So what can we do about it? Understand this isn’t an isolated case or two; we’re talking about an overwhelmingly pervasive condition, a pandemic like spastic flatulence. Sociologists say that all women suffer from at least a mild degree of Stockholm Syndrome (except my wife, the She-Wolf of Long Island). All Red Sox fans have the look about them. But most of all it’s the millions of Americans who support everything that goes on in this country, no matter what, as long as it comes from the top. Not just any top — president Clinton got pimp-slapped in public and these same Americans wouldn’t give him the time of day. It has to be a brute running the show. A bully. Clearly the citizens of Iraq have not got Stockholm Syndrome yet, and the French and Germans are probably immune due to certain unpleasantnesses of the last century; Tony Blair, however, will be proposing marriage to George Bush any day now. So what can we do?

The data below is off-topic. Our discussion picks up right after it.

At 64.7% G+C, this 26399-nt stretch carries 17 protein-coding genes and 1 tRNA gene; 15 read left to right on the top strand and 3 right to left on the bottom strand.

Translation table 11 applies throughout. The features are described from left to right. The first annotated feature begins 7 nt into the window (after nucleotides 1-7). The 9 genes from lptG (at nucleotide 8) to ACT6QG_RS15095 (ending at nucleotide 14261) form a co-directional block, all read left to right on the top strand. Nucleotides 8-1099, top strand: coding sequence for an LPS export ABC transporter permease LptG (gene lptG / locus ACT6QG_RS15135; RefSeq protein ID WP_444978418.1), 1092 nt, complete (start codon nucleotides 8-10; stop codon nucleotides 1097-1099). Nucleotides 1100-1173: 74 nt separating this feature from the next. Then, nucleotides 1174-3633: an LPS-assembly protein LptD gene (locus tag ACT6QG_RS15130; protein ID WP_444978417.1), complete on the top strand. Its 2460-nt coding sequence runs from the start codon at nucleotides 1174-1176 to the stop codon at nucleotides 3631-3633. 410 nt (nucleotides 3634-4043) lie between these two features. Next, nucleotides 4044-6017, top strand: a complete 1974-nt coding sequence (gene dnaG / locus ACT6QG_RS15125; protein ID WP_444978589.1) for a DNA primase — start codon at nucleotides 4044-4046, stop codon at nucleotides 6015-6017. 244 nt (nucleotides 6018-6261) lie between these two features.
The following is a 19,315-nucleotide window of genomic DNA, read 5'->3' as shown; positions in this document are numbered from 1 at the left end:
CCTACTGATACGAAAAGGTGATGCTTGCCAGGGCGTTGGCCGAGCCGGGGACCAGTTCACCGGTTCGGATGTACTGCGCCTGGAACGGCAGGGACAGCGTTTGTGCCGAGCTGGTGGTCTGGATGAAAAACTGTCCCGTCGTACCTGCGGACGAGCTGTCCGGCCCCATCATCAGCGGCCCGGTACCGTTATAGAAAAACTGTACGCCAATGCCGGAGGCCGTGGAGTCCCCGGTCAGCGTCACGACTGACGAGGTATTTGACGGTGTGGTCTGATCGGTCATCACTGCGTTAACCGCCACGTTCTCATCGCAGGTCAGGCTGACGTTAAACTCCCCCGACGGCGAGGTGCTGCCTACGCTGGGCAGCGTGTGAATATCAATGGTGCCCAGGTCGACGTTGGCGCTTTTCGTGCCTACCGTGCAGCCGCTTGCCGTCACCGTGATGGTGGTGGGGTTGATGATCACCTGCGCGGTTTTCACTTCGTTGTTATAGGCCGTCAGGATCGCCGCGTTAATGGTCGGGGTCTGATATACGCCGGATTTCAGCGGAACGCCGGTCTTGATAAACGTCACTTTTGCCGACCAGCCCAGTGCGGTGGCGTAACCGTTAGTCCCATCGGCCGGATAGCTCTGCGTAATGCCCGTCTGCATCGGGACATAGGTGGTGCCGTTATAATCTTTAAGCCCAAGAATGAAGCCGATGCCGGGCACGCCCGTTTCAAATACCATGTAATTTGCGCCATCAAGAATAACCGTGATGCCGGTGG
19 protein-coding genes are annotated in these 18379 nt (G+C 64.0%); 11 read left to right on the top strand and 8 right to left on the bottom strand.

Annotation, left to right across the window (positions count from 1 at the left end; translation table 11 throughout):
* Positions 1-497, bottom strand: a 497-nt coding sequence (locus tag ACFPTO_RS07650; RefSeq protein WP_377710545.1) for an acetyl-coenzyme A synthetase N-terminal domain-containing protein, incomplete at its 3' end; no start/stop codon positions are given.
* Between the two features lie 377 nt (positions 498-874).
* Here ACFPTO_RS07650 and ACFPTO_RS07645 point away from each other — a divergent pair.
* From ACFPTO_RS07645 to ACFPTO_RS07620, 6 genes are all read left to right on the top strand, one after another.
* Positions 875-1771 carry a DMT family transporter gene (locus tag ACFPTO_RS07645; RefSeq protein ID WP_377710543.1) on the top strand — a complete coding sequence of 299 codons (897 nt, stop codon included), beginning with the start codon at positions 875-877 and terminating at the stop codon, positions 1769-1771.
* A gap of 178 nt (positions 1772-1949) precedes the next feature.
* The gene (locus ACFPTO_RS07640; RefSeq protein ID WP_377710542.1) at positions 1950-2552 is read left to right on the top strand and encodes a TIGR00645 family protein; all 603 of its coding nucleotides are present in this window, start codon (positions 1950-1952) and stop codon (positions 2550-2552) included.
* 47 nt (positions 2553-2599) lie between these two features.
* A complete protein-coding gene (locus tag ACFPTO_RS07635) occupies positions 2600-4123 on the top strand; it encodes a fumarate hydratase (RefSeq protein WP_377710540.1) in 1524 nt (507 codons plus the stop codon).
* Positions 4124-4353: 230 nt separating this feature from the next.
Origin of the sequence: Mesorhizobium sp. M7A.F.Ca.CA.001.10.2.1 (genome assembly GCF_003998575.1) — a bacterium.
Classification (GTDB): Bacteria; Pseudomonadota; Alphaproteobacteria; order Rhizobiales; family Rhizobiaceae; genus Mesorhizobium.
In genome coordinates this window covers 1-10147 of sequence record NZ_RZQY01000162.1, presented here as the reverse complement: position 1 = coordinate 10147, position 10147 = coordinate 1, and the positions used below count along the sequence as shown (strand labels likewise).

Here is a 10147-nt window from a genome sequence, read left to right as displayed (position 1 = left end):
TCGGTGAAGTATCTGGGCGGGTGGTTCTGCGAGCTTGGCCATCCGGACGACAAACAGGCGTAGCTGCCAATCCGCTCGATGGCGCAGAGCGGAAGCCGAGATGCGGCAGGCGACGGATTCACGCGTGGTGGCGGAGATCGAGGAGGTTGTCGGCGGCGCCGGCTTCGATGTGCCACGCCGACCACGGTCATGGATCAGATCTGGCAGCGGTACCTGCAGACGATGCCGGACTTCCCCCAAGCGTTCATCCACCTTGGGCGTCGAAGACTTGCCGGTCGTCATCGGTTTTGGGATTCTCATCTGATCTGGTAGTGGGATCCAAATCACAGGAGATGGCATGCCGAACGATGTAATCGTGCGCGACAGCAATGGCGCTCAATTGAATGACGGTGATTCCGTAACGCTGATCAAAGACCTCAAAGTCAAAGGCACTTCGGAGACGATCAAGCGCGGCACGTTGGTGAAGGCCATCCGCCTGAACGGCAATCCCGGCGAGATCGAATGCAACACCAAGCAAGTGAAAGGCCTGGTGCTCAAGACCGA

The most common safeguard against Stockholm Syndrome is well known and simple. You must expose people to other points of view and help them to develop strong relationships with people who are comfortable with resistance. Thus abused women are greatly helped when befriended by feminists (Dykes! Kill em all!) In this same way conservatives must be befriended by normal people. The victim of Stockholm Syndrome is afraid of retaliation, so it also helps to train the victim in self-defense, whether that’s how to knee somebody in the cubes or how to participate in democracy. Finally, concerned people outside such relationships need to create safe opportunities for the abused person or persons to participate in their own outcomes — that is, the whackjob needs to feel in control again. Down with that Big Bad Daddy. From a national standpoint, this would best be achieved by restoring America’s freedoms, its democratic checks and balances, and the mechanisms of governance to their pre-9/11 state — which wasn’t great, but it was better than nothing. And while we’re at it we could decommission all the nuclear power plants and chemical factories near our cities and implement measures to improve our international relationships in places that breed terrorism, such as Michigan or Saudi Arabia. People would feel safer then. They might someday become emotionally and psychologically balanced again, the difference between a sheep and a sheep with a black belt in Karate.